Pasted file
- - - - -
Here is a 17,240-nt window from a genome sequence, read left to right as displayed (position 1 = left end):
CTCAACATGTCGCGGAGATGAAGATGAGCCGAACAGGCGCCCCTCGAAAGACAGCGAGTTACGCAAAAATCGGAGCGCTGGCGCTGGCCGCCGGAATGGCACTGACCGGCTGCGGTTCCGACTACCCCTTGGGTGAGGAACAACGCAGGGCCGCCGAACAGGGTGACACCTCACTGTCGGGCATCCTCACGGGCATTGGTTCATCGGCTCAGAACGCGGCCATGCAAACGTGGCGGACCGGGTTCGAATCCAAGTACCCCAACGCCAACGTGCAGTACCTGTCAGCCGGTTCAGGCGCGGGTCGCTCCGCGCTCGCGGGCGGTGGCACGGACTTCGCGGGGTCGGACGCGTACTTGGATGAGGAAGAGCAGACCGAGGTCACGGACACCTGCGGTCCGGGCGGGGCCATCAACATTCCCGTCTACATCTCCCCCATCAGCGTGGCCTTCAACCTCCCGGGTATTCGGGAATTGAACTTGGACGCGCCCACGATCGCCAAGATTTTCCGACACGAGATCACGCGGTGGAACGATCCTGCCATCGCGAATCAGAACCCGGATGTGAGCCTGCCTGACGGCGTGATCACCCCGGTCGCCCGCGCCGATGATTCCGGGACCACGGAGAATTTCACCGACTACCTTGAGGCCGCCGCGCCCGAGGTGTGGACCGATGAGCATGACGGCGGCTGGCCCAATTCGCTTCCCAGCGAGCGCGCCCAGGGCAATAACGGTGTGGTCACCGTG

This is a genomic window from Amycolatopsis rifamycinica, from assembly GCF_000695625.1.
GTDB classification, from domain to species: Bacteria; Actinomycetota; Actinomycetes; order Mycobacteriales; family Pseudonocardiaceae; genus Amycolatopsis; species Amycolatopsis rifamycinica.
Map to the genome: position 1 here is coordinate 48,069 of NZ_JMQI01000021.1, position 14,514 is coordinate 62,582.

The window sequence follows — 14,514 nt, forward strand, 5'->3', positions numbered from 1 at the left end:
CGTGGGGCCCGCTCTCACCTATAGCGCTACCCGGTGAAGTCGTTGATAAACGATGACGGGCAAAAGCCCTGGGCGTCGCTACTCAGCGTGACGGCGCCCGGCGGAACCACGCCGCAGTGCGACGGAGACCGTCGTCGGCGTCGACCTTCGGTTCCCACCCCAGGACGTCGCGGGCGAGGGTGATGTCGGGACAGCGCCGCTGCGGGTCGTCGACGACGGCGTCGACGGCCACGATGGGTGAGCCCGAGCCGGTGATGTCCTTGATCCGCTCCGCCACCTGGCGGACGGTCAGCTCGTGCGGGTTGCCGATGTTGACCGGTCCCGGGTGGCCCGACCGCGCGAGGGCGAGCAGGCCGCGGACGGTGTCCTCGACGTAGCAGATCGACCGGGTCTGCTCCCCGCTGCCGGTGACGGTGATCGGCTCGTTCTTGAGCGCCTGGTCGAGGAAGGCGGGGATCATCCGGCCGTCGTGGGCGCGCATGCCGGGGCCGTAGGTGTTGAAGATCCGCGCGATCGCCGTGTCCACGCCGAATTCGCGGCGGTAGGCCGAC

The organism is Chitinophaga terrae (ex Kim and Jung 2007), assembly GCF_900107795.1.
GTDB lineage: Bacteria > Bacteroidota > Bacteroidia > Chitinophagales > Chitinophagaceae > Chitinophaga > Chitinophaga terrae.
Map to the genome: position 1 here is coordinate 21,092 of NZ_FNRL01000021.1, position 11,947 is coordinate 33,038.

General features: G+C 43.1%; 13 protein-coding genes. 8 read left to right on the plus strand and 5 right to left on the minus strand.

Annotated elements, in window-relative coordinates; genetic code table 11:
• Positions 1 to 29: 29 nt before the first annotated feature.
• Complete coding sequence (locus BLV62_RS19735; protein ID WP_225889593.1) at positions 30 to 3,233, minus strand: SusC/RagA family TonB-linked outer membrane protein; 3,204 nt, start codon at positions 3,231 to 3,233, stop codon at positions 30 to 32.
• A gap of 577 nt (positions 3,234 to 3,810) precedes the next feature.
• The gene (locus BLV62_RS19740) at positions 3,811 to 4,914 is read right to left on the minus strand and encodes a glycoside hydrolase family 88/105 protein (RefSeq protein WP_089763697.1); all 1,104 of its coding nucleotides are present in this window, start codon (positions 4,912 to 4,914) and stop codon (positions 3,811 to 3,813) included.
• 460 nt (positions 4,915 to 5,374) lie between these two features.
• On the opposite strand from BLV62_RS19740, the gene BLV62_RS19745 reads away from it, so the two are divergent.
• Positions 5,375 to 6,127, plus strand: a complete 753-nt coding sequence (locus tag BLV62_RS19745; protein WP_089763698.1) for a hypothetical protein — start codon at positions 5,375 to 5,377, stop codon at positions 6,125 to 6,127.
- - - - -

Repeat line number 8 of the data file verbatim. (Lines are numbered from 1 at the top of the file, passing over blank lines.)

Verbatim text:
The organism is Chitinophaga terrae (ex Kim and Jung 2007), assembly GCF_900107795.1.